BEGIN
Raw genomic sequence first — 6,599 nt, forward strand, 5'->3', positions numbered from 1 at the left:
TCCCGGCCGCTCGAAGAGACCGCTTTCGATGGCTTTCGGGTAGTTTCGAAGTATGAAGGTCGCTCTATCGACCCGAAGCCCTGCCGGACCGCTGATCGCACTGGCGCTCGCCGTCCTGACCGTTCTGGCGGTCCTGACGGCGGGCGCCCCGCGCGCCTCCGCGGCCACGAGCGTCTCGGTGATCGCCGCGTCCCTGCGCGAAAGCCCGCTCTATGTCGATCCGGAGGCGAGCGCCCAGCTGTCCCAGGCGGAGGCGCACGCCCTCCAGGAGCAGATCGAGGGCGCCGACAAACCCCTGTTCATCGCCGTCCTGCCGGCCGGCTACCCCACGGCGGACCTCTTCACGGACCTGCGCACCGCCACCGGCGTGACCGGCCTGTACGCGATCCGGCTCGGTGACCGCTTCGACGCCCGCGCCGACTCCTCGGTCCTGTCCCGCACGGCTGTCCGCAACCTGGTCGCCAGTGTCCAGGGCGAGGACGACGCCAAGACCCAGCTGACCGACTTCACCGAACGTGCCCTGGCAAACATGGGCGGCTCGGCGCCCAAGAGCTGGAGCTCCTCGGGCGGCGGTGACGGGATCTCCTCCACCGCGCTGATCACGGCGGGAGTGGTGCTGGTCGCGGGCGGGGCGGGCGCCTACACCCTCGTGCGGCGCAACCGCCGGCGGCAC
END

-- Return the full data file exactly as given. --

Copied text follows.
Raw genomic sequence first — 6,599 nt, forward strand, 5'->3', positions numbered from 1 at the left:
TCCCGGCCGCTCGAAGAGACCGCTTTCGATGGCTTTCGGGTAGTTTCGAAGTATGAAGGTCGCTCTATCGACCCGAAGCCCTGCCGGACCGCTGATCGCACTGGCGCTCGCCGTCCTGACCGTTCTGGCGGTCCTGACGGCGGGCGCCCCGCGCGCCTCCGCGGCCACGAGCGTCTCGGTGATCGCCGCGTCCCTGCGCGAAAGCCCGCTCTATGTCGATCCGGAGGCGAGCGCCCAGCTGTCCCAGGCGGAGGCGCACGCCCTCCAGGAGCAGATCGAGGGCGCCGACAAACCCCTGTTCATCGCCGTCCTGCCGGCCGGCTACCCCACGGCGGACCTCTTCACGGACCTGCGCACCGCCACCGGCGTGACCGGCCTGTACGCGATCCGGCTCGGTGACCGCTTCGACGCCCGCGCCGACTCCTCGGTCCTGTCCCGCACGGCTGTCCGCAACCTGGTCGCCAGTGTCCAGGGCGAGGACGACGCCAAGACCCAGCTGACCGACTTCACCGAACGTGCCCTGGCAAACATGGGCGGCTCGGCGCCCAAGAGCTGGAGCTCCTCGGGCGGCGGTGACGGGATCTCCTCCACCGCGCTGATCACGGCGGGAGTGGTGCTGGTCGCGGGCGGGGCGGGCGCCTACACCCTCGTGCGGCGCAACCGCCGGCGGCAC